Navigation Links
Genomics-based vaccine could prevent deadly cattle disease

Every year, East Coast fever destroys the small farmer's dream of escaping poverty in Africa. Killing more than a million cattle and costing some $200 million annually, this tick-borne disease rages across a dozen countries in eastern and central Africa. Now, an international team of scientists has taken the first major step toward a vaccine to prevent East Coast fever. Their work, published in the February 13-17 early online edition of the Proceedings of the National Academy of Sciences, shows how genomics can generate pivotal new vaccines.

In the study, scientists from five institutions, including The Institute for Genomic Research (TIGR), identify five vaccine targets, or candidate proteins that could form the basis for an East Coast fever subunit vaccine. Based on combined bioinformatics analyses and lab tests, these proteins appear to provide a protective immune response to the disease. "This initiative took just three years, after many years of scientists trying other methods," remarks Vishvanath Nene, a study author and molecular biologist at TIGR. "It's a huge jump forward."

To make the jump, researchers used the genome sequence of the parasite responsible for East Coast fever. A tick-borne parasite, Theileria parva, causes the disease. When ticks infected with T. parva bite cattle, they transmit the parasite, launching the disease that typically kills cattle within a month. In July, 2005, TIGR led a research team that published T. parva's genome sequence, representing roughly 4,000 genes, in Science.

In the current study, Nene, along with Malcolm Gardner and Claire Fraser-Liggett, also of TIGR, relied on known biology to search T. parva's genome for potential vaccine proteins. First, scientists know that immunity to the parasite, and thus East Coast fever, emerges from immune system cells known as killer T cells. Second, they know that T. parva is an intracellular pathogen--it infects and sec retes proteins inside cattle white blood cells, which become malignant. The white blood cell then unwittingly passes small fragments of the secreted parasitic proteins associated with a certain type if its own proteins along to its cell surface. And this is where a vaccine could come in: A vaccine made of the T. parva proteins found on the surface of host cells should trigger an immune response in cattle. Vaccinated cattle would then be protected from the parasite.

To find potential vaccine antigens, the TIGR researchers scanned T. parva's entire genome for genes that make secreted proteins. In particular, they searched for genes that make a "secretion signal," a telltale peptide sequence found at the start of secreted proteins. Sure enough, the scientists found some 400 T. parva genes containing the secretion signal. This set of genes provided a starting pool of candidate proteins. Based on further tests, the study's research team, led by the International Livestock Research Institute (ILRI) of Nairobi, Kenya, cloned 55 candidate antigen genes and screened those genes for response by killer T cells taken from cattle immune to East Coast fever. To complement TIGR's gene selection strategy, ILRI also incorporated a random screen of T. parva DNA for vaccine candidates.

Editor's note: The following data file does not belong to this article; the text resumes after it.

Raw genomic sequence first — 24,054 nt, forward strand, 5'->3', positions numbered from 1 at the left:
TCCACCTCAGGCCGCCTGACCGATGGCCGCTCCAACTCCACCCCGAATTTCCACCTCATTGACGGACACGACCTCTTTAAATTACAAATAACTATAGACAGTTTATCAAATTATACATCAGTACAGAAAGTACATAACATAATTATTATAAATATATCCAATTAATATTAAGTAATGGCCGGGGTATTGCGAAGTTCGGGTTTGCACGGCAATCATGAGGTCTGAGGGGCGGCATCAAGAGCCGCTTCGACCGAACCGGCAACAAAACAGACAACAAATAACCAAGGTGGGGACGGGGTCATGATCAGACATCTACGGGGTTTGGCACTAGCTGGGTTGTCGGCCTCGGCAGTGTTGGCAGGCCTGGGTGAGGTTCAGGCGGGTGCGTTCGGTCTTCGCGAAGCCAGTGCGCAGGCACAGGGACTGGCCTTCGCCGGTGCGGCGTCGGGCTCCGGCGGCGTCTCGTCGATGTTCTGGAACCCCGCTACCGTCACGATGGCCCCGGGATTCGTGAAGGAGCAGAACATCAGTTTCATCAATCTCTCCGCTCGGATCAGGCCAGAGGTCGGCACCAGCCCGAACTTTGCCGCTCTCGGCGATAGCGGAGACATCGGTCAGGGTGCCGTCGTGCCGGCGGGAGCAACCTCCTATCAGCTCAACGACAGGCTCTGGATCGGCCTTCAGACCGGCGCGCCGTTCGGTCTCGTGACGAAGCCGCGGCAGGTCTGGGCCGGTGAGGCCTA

In total, the team found five candidate vaccine antigens. In lab tests, these antigens triggered a response from cattle immune killer T cells. Going a further step further, the scientists inoculated cattle with these antigens and then gave the cattle a potentially lethal dose of T. parva. When compared with control animals, vaccinated cattle showed significantly stronger immune response to the parasite.

"This study is a true milestone," says Fraser-Liggett, president of TIGR. "It's one of the first to take advantage of genomic technologies and build a test vaccine using immune killer T cells as a screening reagent." In addition to TIGR and ILR I, the research team included scientists from: the Ludwig Institute for Cancer Research in Brussels; the Wellcome Trust Center for Human Genetics in Oxford; Sanofi Pasteur in Toronto; the University of Edinburgh; and Merial SAS, an international animal health company. ILRI and Merial have partnered to develop a vaccine against East Coast fever.